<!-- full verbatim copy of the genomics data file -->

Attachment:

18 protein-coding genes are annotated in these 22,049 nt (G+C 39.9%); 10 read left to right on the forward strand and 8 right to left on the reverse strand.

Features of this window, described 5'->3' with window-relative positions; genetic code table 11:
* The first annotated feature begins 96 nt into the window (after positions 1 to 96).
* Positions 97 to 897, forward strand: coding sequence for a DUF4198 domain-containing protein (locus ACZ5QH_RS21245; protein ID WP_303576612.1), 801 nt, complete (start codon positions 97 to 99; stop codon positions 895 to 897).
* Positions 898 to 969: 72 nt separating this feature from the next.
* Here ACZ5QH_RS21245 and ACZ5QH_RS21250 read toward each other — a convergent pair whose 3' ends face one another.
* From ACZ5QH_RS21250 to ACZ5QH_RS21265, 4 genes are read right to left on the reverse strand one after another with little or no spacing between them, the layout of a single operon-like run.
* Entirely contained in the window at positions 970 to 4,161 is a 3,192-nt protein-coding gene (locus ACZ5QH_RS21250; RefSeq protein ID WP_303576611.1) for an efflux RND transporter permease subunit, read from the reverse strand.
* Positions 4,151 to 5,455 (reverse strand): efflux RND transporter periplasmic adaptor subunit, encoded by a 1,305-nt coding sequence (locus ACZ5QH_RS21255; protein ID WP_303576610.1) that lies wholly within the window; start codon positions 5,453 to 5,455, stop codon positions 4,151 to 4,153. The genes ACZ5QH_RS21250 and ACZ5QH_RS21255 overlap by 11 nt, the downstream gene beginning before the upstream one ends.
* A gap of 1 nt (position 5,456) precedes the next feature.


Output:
18 protein-coding genes are annotated in these 22,049 nt (G+C 39.9%); 10 read left to right on the forward strand and 8 right to left on the reverse strand.

Features of this window, described 5'->3' with window-relative positions; genetic code table 11:
* The first annotated feature begins 96 nt into the window (after positions 1 to 96).
* Positions 97 to 897, forward strand: coding sequence for a DUF4198 domain-containing protein (locus ACZ5QH_RS21245; protein ID WP_303576612.1), 801 nt, complete (start codon positions 97 to 99; stop codon positions 895 to 897).
* Positions 898 to 969: 72 nt separating this feature from the next.
* Here ACZ5QH_RS21245 and ACZ5QH_RS21250 read toward each other — a convergent pair whose 3' ends face one another.
* From ACZ5QH_RS21250 to ACZ5QH_RS21265, 4 genes are read right to left on the reverse strand one after another with little or no spacing between them, the layout of a single operon-like run.
* Entirely contained in the window at positions 970 to 4,161 is a 3,192-nt protein-coding gene (locus ACZ5QH_RS21250; RefSeq protein ID WP_303576611.1) for an efflux RND transporter permease subunit, read from the reverse strand.
* Positions 4,151 to 5,455 (reverse strand): efflux RND transporter periplasmic adaptor subunit, encoded by a 1,305-nt coding sequence (locus ACZ5QH_RS21255; protein ID WP_303576610.1) that lies wholly within the window; start codon positions 5,453 to 5,455, stop codon positions 4,151 to 4,153. The genes ACZ5QH_RS21250 and ACZ5QH_RS21255 overlap by 11 nt, the downstream gene beginning before the upstream one ends.
* A gap of 1 nt (position 5,456) precedes the next feature.